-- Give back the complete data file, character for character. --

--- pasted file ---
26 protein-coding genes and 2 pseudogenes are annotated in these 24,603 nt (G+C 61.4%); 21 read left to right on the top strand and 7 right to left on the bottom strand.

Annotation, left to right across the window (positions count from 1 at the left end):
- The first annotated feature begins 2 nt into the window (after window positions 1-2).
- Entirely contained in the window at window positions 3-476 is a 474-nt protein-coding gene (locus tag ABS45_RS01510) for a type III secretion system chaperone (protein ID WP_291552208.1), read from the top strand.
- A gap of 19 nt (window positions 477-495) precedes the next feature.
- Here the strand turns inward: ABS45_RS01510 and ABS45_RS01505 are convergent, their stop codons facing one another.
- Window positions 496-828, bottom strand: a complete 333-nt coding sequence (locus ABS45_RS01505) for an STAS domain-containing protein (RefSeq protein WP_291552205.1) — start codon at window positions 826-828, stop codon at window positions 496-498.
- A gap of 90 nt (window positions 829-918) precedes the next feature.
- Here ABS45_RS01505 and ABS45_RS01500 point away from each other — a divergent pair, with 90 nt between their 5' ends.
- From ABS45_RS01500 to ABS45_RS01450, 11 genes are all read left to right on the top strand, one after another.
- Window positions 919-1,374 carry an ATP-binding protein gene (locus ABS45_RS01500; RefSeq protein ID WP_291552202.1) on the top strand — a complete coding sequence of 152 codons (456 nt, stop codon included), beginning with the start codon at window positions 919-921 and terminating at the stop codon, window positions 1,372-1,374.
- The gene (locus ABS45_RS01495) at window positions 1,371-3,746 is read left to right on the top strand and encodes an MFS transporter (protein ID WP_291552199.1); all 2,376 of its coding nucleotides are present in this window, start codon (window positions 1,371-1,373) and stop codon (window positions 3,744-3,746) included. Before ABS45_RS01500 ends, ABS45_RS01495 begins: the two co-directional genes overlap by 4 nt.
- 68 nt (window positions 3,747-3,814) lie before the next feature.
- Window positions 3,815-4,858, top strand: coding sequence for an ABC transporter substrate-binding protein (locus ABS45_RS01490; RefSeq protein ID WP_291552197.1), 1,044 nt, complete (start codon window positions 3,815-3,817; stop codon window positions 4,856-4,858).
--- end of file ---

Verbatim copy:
26 protein-coding genes and 2 pseudogenes are annotated in these 24,603 nt (G+C 61.4%); 21 read left to right on the top strand and 7 right to left on the bottom strand.

Annotation, left to right across the window (positions count from 1 at the left end):
- The first annotated feature begins 2 nt into the window (after window positions 1-2).
- Entirely contained in the window at window positions 3-476 is a 474-nt protein-coding gene (locus tag ABS45_RS01510) for a type III secretion system chaperone (protein ID WP_291552208.1), read from the top strand.
- A gap of 19 nt (window positions 477-495) precedes the next feature.
- Here the strand turns inward: ABS45_RS01510 and ABS45_RS01505 are convergent, their stop codons facing one another.
- Window positions 496-828, bottom strand: a complete 333-nt coding sequence (locus ABS45_RS01505) for an STAS domain-containing protein (RefSeq protein WP_291552205.1) — start codon at window positions 826-828, stop codon at window positions 496-498.
- A gap of 90 nt (window positions 829-918) precedes the next feature.
- Here ABS45_RS01505 and ABS45_RS01500 point away from each other — a divergent pair, with 90 nt between their 5' ends.
- From ABS45_RS01500 to ABS45_RS01450, 11 genes are all read left to right on the top strand, one after another.
- Window positions 919-1,374 carry an ATP-binding protein gene (locus ABS45_RS01500; RefSeq protein ID WP_291552202.1) on the top strand — a complete coding sequence of 152 codons (456 nt, stop codon included), beginning with the start codon at window positions 919-921 and terminating at the stop codon, window positions 1,372-1,374.
- The gene (locus ABS45_RS01495) at window positions 1,371-3,746 is read left to right on the top strand and encodes an MFS transporter (protein ID WP_291552199.1); all 2,376 of its coding nucleotides are present in this window, start codon (window positions 1,371-1,373) and stop codon (window positions 3,744-3,746) included. Before ABS45_RS01500 ends, ABS45_RS01495 begins: the two co-directional genes overlap by 4 nt.
- 68 nt (window positions 3,747-3,814) lie before the next feature.
- Window positions 3,815-4,858, top strand: coding sequence for an ABC transporter substrate-binding protein (locus ABS45_RS01490; RefSeq protein ID WP_291552197.1), 1,044 nt, complete (start codon window positions 3,815-3,817; stop codon window positions 4,856-4,858).